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Serving the GW Community since 1904

The GW Hatchet

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Officials to clear homeless encampment near campus in May
By Max Porter, Contributing News Editor • March 4, 2024

Physics department debuts innovation lab to promote interdisciplinary research

Kate Carpenter | Photographer
A new space in Corcoran Hall is now available for students to conduct cross-disciplinary research and learn about new technologies.

Faculty in the physics department opened an Innovation Lab last month for students, faculty and staff to conduct interdisciplinary research.

Students, faculty and staff from any department can use the new space in Corcoran Hall by submitting research proposals or joining a new club associated with the lab for students. Faculty in the department said they hope the lab gives community members a space to participate in cross-disciplinary research and learn about different technologies available in the lab that they can use to conduct research.

Sylvain Guiriec, an assistant professor of physics and an astrophysicist at NASA’s Goddard Space Flight Center, said he originally conceived the idea for the lab and acts as a mentor for researchers in the lab. He said the lab’s three goals are to conduct professional research and develop instruments to use for research, to support and nurture ideas that could have an impact on the community and to promote STEM to the GW community.

“We want to teach STEM here to everybody, not only physicists, but we want to propagate that to everybody,” Guiriec said.

University President Thomas LeBlanc has emphasized STEM to students since arriving at the University and plans to increase the proportion of undergraduate STEM majors from 19 to 30 percent as part of the University’s next strategic plan.

Guiriec said the lab will be open 24/7 to those who have an approved research project and twice a week to members of the innovation lab club during meeting times. He said the club’s purpose is to act as a forum for members to develop and grow their ideas and also to teach students how to conduct research.

“I don’t want anybody to feel isolated, I want everybody to feel welcome,” Guiriec said. “So when I go there, I try to make people discuss together and everybody should feel at home in this club.”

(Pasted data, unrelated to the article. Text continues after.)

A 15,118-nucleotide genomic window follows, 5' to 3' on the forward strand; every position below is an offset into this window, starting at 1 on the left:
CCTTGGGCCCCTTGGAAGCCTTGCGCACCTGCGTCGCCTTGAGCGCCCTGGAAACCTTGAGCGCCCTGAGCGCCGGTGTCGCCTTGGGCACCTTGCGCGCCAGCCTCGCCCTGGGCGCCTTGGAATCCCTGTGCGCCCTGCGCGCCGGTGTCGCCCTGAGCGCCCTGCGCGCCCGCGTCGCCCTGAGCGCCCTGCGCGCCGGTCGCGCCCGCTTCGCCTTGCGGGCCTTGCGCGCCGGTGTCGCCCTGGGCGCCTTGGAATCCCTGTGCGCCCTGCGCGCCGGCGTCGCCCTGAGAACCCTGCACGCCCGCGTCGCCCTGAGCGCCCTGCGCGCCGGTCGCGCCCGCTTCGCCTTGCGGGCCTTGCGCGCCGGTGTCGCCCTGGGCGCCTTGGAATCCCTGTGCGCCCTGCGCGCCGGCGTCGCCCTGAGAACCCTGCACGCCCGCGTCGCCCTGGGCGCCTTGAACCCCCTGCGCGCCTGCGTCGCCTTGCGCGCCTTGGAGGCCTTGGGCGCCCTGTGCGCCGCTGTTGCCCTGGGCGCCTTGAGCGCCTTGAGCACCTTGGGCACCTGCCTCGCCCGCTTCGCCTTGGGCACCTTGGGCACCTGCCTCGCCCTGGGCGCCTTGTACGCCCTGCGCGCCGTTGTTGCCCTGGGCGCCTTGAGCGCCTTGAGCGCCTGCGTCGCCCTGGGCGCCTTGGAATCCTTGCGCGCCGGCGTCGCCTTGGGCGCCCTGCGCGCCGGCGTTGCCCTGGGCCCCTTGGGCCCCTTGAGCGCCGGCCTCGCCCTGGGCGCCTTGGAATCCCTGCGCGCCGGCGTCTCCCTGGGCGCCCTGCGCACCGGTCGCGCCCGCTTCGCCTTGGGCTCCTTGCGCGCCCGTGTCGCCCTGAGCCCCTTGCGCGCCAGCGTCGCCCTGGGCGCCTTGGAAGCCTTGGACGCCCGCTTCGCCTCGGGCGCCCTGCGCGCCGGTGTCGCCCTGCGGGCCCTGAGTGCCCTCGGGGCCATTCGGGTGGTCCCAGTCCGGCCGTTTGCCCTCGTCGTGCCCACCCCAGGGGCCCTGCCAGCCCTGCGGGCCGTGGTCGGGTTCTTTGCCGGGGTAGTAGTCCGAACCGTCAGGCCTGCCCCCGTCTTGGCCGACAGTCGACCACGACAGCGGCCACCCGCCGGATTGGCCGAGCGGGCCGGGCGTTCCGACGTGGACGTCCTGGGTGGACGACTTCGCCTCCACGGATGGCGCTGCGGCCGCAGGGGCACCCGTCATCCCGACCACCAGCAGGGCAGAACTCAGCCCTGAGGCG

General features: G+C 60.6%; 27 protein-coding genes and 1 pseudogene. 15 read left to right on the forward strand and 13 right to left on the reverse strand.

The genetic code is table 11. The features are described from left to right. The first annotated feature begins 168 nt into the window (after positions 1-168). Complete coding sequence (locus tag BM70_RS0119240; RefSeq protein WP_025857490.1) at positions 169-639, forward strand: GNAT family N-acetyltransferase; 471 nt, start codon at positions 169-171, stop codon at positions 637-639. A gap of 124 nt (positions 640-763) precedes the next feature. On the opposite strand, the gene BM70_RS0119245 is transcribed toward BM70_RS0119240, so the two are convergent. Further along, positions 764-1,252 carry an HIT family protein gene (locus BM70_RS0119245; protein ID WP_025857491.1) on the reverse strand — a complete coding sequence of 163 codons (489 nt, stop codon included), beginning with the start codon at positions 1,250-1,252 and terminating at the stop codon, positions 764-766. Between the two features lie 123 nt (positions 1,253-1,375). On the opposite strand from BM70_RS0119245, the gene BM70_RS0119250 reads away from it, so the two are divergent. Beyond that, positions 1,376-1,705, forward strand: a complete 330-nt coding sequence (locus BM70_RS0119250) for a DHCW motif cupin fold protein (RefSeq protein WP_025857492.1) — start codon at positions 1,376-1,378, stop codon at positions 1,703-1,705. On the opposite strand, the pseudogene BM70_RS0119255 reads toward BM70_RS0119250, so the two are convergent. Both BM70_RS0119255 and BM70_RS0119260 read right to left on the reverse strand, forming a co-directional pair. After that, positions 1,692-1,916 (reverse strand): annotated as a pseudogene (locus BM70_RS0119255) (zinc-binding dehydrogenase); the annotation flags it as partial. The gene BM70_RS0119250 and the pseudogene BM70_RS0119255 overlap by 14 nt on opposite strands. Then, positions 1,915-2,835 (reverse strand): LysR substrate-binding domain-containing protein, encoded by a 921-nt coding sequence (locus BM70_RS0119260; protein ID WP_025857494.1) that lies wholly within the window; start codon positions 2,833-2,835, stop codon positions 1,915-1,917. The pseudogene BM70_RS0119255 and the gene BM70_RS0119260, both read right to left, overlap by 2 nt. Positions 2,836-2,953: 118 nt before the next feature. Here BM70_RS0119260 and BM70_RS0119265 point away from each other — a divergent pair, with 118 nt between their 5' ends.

He said a committee of students will review the research proposals and determine if there is enough space in the lab to field the current number of requests.

Guiriec said he is currently working on finishing a website for the lab that would display what researchers are discussing and working on during club hours. He said he hopes to attract a wide range of fields to the lab and “motivate” people to use the tools in the lab.

“We love open doors, we love academia and so we’re trying to take ideas that are not only in science but ideas that are beyond science,” Guiriec said.

Alexander van der Horst, the director of undergraduate affairs in the physics department and an assistant professor of physics, said the lab consists of computers, 3D printers, virtual reality goggles and other technologies. He said the lab allows “different students all over campus” to come together to “innovate and come up with solutions to problems.”

“Here at GW, a lot of students are very conscious of problems in the world and try to think about how to contribute,” van der Horst said. “So there should be ideas of how to solve some big problems, and this is a space where they can try to come up with innovative solutions to those problems.”

Van der Horst said the lab hopes to engage students in non-STEM fields like political science. He said political science majors could pursue issues in their field and in society through a “technological” lens using the lab’s resources.

Chryssa Kouveliotou, a professor of physics, said the lab that Guiriec has developed is more comprehensive than anything she has seen before because “people of all walks of life” are invited to use the lab.

“This vision is not just his vision, it’s becoming a vision right now of George Washington University as well,” she said.

Kouveliotou said community members are “enthusiastic” about the lab’s VR technology that allows participants to be digitally “transported” to other locations. She said Guiriec designed the system with sensors that can measure allergens like pollen in the air in a location to collect data for research purposes.

“That is very useful to know where to live and where you don’t want to live if this is your neighborhood,” she said. “That can help anybody in any city.”

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